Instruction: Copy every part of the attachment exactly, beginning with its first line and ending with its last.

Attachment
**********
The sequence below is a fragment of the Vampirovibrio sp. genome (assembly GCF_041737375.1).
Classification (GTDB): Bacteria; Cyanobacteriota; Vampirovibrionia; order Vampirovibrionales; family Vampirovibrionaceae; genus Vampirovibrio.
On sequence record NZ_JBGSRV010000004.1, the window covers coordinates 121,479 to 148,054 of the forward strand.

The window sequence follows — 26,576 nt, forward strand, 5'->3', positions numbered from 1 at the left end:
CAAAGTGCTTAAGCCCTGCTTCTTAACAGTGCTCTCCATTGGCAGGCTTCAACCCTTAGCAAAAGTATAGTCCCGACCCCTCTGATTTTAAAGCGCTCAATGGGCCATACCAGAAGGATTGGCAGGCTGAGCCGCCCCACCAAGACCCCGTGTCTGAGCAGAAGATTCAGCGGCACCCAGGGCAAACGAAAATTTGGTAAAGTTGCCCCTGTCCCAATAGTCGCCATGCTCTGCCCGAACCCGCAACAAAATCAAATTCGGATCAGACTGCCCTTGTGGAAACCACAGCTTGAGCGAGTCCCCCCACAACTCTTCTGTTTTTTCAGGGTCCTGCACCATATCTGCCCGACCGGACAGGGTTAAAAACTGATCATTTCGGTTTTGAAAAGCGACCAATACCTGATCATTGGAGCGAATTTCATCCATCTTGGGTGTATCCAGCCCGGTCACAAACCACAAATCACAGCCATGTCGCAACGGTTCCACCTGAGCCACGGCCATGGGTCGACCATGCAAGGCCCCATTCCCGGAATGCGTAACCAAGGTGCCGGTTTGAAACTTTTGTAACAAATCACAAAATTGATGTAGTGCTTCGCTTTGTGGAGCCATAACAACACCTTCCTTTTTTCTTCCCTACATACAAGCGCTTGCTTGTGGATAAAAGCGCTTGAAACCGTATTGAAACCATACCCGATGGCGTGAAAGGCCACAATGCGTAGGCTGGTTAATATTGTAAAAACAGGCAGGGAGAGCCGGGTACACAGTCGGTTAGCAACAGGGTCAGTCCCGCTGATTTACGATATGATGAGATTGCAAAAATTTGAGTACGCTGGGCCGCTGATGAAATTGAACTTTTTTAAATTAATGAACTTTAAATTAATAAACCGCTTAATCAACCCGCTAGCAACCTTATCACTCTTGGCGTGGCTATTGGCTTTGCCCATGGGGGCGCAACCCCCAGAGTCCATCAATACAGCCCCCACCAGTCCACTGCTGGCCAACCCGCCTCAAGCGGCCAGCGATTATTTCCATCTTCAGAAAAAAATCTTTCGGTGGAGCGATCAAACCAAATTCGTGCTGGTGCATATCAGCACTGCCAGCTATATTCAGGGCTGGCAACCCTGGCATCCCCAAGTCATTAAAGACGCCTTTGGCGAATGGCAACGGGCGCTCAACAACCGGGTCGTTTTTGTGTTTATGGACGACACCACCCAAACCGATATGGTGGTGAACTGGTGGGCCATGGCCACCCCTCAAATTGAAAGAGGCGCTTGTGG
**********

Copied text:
The sequence below is a fragment of the Vampirovibrio sp. genome (assembly GCF_041737375.1).
Classification (GTDB): Bacteria; Cyanobacteriota; Vampirovibrionia; order Vampirovibrionales; family Vampirovibrionaceae; genus Vampirovibrio.
On sequence record NZ_JBGSRV010000004.1, the window covers coordinates 121,479 to 148,054 of the forward strand.

The window sequence follows — 26,576 nt, forward strand, 5'->3', positions numbered from 1 at the left end:
CAAAGTGCTTAAGCCCTGCTTCTTAACAGTGCTCTCCATTGGCAGGCTTCAACCCTTAGCAAAAGTATAGTCCCGACCCCTCTGATTTTAAAGCGCTCAATGGGCCATACCAGAAGGATTGGCAGGCTGAGCCGCCCCACCAAGACCCCGTGTCTGAGCAGAAGATTCAGCGGCACCCAGGGCAAACGAAAATTTGGTAAAGTTGCCCCTGTCCCAATAGTCGCCATGCTCTGCCCGAACCCGCAACAAAATCAAATTCGGATCAGACTGCCCTTGTGGAAACCACAGCTTGAGCGAGTCCCCCCACAACTCTTCTGTTTTTTCAGGGTCCTGCACCATATCTGCCCGACCGGACAGGGTTAAAAACTGATCATTTCGGTTTTGAAAAGCGACCAATACCTGATCATTGGAGCGAATTTCATCCATCTTGGGTGTATCCAGCCCGGTCACAAACCACAAATCACAGCCATGTCGCAACGGTTCCACCTGAGCCACGGCCATGGGTCGACCATGCAAGGCCCCATTCCCGGAATGCGTAACCAAGGTGCCGGTTTGAAACTTTTGTAACAAATCACAAAATTGATGTAGTGCTTCGCTTTGTGGAGCCATAACAACACCTTCCTTTTTTCTTCCCTACATACAAGCGCTTGCTTGTGGATAAAAGCGCTTGAAACCGTATTGAAACCATACCCGATGGCGTGAAAGGCCACAATGCGTAGGCTGGTTAATATTGTAAAAACAGGCAGGGAGAGCCGGGTACACAGTCGGTTAGCAACAGGGTCAGTCCCGCTGATTTACGATATGATGAGATTGCAAAAATTTGAGTACGCTGGGCCGCTGATGAAATTGAACTTTTTTAAATTAATGAACTTTAAATTAATAAACCGCTTAATCAACCCGCTAGCAACCTTATCACTCTTGGCGTGGCTATTGGCTTTGCCCATGGGGGCGCAACCCCCAGAGTCCATCAATACAGCCCCCACCAGTCCACTGCTGGCCAACCCGCCTCAAGCGGCCAGCGATTATTTCCATCTTCAGAAAAAAATCTTTCGGTGGAGCGATCAAACCAAATTCGTGCTGGTGCATATCAGCACTGCCAGCTATATTCAGGGCTGGCAACCCTGGCATCCCCAAGTCATTAAAGACGCCTTTGGCGAATGGCAACGGGCGCTCAACAACCGGGTCGTTTTTGTGTTTATGGACGACACCACCCAAACCGATATGGTGGTGAACTGGTGGGCCATGGCCACCCCTCAAATTGAAAGAGGCGCTTGTGG